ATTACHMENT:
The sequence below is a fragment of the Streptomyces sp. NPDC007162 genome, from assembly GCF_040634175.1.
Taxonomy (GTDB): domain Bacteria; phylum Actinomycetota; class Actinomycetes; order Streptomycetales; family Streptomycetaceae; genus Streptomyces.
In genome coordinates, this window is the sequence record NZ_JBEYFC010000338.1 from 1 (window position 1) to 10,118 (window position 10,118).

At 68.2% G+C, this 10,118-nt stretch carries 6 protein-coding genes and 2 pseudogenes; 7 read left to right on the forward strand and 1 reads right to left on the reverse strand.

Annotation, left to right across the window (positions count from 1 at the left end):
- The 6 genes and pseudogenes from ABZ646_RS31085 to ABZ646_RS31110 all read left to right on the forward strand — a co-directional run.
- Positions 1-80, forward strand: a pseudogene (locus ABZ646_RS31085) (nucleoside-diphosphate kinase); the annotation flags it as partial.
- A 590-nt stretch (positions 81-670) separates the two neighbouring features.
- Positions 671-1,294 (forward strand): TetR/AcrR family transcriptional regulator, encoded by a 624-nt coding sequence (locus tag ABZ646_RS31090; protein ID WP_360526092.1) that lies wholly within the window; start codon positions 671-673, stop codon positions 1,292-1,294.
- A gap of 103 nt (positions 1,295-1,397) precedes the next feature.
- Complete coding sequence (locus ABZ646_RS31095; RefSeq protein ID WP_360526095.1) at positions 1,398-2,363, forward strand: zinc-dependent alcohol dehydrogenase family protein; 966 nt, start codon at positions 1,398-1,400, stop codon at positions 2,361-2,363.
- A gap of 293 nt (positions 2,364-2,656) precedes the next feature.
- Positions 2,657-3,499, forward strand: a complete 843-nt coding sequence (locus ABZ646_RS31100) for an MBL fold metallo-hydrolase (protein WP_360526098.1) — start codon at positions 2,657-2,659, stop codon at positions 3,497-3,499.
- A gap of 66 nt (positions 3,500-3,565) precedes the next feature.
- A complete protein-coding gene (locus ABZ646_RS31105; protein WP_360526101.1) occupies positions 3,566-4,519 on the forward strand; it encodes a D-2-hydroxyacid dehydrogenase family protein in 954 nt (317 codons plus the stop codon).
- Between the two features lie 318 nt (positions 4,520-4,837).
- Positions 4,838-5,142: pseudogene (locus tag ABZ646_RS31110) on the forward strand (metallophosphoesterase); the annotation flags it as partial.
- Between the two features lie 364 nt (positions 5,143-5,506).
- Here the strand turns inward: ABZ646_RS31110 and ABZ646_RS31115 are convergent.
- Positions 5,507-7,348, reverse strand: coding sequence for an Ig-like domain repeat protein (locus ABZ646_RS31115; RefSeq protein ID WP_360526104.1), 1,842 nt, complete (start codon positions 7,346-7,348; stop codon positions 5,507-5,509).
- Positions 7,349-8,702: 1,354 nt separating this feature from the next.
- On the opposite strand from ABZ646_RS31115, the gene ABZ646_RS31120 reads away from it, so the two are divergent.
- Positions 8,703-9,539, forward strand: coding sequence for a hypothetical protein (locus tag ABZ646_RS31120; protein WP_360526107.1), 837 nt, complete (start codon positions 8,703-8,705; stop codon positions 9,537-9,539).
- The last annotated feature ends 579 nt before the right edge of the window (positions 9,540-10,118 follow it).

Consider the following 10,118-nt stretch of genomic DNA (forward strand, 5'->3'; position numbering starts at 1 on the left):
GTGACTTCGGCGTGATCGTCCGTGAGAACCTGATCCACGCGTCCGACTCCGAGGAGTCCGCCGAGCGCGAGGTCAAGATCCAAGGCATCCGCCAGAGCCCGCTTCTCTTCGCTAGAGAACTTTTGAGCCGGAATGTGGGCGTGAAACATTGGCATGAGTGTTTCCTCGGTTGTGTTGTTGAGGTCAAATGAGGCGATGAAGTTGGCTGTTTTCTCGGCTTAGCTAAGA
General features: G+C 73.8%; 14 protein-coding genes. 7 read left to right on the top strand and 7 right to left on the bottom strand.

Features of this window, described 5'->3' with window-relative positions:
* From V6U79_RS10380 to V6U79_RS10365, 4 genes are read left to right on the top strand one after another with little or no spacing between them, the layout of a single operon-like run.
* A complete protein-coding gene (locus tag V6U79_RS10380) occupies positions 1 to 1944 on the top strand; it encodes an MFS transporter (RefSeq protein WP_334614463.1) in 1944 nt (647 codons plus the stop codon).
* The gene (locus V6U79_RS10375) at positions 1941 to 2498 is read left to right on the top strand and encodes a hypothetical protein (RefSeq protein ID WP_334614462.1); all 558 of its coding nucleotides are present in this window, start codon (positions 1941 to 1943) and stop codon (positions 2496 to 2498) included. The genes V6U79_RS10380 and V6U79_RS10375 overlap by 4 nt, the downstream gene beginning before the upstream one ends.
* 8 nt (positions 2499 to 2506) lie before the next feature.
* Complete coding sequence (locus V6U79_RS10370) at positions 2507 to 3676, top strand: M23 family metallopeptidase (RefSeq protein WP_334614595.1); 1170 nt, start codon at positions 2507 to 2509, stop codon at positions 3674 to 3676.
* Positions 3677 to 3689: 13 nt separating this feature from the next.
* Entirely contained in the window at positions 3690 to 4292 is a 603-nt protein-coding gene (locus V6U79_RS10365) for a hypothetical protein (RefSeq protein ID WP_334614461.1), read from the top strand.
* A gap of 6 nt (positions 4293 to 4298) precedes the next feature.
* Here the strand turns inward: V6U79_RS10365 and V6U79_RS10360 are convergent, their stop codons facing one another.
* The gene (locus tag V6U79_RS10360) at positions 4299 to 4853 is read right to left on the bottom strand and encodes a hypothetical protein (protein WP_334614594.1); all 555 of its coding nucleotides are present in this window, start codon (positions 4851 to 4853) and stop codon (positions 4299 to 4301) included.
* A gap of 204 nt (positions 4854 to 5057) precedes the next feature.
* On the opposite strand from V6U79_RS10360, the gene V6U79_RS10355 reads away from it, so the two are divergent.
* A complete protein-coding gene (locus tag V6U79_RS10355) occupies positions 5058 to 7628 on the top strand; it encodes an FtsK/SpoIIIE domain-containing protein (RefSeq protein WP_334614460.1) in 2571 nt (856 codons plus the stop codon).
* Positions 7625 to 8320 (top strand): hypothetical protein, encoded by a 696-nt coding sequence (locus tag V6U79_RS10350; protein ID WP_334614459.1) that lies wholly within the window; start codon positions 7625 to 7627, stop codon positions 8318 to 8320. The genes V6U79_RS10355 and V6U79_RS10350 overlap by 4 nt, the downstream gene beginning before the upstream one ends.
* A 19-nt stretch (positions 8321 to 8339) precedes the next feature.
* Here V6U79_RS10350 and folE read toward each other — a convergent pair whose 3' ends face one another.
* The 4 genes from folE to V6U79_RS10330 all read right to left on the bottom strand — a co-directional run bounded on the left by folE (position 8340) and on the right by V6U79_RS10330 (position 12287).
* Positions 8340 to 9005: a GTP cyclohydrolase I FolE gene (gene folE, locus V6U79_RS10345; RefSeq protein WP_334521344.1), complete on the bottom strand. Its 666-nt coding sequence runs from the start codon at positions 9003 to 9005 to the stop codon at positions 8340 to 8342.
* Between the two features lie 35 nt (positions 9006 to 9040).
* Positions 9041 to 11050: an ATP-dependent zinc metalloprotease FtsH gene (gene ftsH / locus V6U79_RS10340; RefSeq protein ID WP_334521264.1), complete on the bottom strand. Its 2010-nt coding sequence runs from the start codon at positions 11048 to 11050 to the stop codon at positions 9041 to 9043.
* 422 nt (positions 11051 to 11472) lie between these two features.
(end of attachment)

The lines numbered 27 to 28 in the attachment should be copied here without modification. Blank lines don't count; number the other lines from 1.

General features: G+C 73.8%; 14 protein-coding genes. 7 read left to right on the top strand and 7 right to left on the bottom strand.

Features of this window, described 5'->3' with window-relative positions: